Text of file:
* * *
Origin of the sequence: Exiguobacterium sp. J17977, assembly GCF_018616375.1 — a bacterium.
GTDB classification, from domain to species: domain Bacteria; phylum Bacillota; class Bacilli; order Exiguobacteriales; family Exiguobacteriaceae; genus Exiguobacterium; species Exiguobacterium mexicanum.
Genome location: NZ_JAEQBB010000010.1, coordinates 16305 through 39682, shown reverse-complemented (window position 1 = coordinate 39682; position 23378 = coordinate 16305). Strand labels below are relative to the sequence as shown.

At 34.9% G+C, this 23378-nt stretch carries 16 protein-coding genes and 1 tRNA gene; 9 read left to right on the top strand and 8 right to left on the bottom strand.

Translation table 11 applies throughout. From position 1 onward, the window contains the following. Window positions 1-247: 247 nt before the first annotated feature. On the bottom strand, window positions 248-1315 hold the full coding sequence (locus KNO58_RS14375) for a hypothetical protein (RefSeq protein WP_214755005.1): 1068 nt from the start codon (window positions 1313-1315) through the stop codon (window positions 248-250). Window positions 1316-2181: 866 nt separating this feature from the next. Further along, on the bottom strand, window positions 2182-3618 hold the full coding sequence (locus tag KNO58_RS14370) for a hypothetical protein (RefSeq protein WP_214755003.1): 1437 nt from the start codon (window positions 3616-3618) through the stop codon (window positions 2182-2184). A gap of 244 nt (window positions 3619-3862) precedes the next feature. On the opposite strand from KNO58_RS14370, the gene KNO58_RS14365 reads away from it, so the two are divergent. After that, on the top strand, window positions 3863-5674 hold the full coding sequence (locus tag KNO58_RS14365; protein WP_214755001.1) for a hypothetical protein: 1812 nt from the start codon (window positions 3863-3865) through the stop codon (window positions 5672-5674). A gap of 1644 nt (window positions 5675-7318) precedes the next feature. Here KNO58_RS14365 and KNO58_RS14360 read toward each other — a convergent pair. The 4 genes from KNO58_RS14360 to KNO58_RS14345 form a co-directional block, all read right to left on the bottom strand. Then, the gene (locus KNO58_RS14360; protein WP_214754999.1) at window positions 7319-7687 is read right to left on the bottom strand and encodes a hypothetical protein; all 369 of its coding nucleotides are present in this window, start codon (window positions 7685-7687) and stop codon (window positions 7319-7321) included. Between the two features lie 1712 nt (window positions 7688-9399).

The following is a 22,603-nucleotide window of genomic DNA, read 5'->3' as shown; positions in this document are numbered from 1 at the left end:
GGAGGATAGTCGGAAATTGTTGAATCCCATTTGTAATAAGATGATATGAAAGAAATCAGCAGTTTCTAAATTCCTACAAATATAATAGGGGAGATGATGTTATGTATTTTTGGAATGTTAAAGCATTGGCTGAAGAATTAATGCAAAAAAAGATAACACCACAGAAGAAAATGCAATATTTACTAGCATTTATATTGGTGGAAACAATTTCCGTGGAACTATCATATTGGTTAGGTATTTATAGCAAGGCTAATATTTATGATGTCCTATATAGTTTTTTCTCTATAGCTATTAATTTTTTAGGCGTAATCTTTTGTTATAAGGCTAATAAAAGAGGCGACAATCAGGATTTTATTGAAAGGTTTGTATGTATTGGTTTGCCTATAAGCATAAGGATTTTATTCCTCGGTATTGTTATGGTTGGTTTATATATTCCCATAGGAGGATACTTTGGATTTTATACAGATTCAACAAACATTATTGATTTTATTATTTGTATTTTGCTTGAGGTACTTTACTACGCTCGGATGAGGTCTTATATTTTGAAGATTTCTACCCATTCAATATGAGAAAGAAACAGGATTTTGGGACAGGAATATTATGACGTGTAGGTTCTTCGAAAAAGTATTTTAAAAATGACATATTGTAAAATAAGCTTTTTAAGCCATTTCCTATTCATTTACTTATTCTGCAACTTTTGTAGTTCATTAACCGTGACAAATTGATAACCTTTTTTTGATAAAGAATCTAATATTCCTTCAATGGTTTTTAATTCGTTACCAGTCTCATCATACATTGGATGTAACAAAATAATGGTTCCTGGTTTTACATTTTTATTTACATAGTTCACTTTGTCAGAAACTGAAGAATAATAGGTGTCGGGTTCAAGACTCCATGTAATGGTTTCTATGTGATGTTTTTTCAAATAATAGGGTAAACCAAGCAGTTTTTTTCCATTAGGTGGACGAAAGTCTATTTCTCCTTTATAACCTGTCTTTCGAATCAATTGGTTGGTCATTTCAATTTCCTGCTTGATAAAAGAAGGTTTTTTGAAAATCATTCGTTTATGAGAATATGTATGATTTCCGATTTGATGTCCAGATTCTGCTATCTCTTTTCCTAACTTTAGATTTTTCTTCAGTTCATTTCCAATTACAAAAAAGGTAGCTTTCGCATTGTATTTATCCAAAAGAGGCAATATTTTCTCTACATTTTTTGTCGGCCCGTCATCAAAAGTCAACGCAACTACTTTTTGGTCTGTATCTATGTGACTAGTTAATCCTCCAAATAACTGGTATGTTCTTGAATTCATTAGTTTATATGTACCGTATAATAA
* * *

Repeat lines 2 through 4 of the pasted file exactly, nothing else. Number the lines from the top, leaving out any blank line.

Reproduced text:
GTDB classification, from domain to species: domain Bacteria; phylum Bacillota; class Bacilli; order Exiguobacteriales; family Exiguobacteriaceae; genus Exiguobacterium; species Exiguobacterium mexicanum.
Genome location: NZ_JAEQBB010000010.1, coordinates 16305 through 39682, shown reverse-complemented (window position 1 = coordinate 39682; position 23378 = coordinate 16305). Strand labels below are relative to the sequence as shown.

At 34.9% G+C, this 23378-nt stretch carries 16 protein-coding genes and 1 tRNA gene; 9 read left to right on the top strand and 8 right to left on the bottom strand.